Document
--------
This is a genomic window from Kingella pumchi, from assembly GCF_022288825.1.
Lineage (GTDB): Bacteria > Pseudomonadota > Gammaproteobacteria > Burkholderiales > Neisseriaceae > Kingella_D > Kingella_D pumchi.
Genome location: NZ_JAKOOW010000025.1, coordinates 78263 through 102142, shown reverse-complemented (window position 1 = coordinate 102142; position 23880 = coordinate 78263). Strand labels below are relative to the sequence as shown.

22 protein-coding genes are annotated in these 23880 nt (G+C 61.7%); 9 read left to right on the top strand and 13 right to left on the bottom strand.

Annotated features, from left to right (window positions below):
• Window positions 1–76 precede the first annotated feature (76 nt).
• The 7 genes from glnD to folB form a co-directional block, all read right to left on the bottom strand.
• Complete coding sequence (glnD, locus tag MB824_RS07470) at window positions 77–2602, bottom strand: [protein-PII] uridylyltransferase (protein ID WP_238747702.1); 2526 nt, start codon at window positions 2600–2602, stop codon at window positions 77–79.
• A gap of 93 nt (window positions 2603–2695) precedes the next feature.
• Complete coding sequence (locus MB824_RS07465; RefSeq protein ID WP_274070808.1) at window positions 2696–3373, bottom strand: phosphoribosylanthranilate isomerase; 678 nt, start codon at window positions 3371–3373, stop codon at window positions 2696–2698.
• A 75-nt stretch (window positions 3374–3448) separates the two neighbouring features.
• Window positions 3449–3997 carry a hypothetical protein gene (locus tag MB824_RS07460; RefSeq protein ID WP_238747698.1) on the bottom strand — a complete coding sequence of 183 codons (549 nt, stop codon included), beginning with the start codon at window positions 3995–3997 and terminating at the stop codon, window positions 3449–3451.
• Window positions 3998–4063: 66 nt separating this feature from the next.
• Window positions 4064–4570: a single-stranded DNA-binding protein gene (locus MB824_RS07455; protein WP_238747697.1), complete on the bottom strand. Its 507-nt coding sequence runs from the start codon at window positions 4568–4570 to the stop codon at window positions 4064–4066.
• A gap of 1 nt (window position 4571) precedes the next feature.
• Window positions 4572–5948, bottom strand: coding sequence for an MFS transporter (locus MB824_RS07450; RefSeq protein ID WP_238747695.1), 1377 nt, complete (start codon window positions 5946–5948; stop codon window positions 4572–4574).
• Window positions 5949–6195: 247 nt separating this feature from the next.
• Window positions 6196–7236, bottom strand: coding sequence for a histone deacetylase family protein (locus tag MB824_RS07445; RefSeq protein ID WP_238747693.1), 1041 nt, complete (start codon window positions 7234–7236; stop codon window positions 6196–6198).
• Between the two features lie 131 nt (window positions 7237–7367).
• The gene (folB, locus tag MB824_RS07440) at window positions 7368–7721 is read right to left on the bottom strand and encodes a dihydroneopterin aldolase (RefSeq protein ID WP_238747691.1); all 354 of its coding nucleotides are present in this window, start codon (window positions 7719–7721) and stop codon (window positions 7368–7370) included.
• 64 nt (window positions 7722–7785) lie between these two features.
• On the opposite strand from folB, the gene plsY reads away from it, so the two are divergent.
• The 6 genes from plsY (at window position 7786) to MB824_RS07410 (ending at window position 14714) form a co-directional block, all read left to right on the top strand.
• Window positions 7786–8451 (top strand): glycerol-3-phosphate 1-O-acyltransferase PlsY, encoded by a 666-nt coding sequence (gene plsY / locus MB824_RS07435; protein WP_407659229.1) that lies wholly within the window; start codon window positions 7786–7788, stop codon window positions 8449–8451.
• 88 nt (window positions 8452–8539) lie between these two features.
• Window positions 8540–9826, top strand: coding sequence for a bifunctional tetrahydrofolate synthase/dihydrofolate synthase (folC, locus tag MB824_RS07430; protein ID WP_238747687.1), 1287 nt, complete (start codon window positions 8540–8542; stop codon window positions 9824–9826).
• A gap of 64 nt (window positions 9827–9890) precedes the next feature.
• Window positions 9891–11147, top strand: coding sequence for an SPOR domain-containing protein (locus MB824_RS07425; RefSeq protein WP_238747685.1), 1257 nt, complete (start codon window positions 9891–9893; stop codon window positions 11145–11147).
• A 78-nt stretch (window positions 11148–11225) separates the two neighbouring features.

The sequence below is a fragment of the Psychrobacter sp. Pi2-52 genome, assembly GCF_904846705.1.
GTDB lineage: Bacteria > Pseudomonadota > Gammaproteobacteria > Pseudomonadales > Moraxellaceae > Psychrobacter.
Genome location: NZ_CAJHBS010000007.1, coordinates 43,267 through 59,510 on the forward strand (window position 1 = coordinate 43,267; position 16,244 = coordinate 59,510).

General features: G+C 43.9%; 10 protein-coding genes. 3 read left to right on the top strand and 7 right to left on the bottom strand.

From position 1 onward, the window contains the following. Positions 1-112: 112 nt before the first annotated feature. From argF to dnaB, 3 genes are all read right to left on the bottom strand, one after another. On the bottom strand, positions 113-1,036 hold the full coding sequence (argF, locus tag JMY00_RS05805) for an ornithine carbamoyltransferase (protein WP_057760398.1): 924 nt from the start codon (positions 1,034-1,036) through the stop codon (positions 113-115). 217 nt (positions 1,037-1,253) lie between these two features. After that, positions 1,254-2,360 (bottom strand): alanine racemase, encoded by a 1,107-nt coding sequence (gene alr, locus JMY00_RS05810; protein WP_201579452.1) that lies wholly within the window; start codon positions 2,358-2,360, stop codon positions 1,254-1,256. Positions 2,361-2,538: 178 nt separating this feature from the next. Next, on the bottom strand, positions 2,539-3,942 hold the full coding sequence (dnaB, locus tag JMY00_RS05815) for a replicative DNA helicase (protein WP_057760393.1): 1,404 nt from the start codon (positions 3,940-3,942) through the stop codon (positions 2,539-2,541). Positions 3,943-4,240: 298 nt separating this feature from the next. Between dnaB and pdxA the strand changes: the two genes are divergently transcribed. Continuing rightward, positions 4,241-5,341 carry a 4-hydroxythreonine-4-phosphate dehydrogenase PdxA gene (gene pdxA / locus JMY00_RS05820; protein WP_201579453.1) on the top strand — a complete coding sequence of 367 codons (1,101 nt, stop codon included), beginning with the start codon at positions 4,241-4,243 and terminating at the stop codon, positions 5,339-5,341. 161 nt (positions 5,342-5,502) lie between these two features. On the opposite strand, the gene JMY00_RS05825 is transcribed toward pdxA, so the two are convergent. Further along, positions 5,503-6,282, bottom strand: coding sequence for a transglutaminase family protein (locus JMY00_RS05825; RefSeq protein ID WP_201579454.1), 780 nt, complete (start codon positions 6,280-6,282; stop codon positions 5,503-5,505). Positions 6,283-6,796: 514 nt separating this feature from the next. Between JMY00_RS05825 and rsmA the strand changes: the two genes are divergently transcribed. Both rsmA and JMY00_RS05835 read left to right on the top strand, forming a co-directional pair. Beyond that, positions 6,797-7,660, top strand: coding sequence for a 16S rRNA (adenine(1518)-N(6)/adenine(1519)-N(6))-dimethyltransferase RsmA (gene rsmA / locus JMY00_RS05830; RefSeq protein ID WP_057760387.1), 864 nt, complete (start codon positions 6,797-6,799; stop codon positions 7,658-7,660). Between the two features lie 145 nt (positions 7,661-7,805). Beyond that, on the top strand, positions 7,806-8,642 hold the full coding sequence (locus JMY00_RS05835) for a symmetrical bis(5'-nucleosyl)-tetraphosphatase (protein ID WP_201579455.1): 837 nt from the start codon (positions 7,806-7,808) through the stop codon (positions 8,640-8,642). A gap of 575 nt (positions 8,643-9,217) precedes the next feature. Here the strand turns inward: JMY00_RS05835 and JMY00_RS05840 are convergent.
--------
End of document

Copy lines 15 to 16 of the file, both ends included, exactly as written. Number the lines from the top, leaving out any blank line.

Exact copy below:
• A gap of 1 nt (window position 4571) precedes the next feature.
• Window positions 4572–5948, bottom strand: coding sequence for an MFS transporter (locus MB824_RS07450; RefSeq protein ID WP_238747695.1), 1377 nt, complete (start codon window positions 5946–5948; stop codon window positions 4572–4574).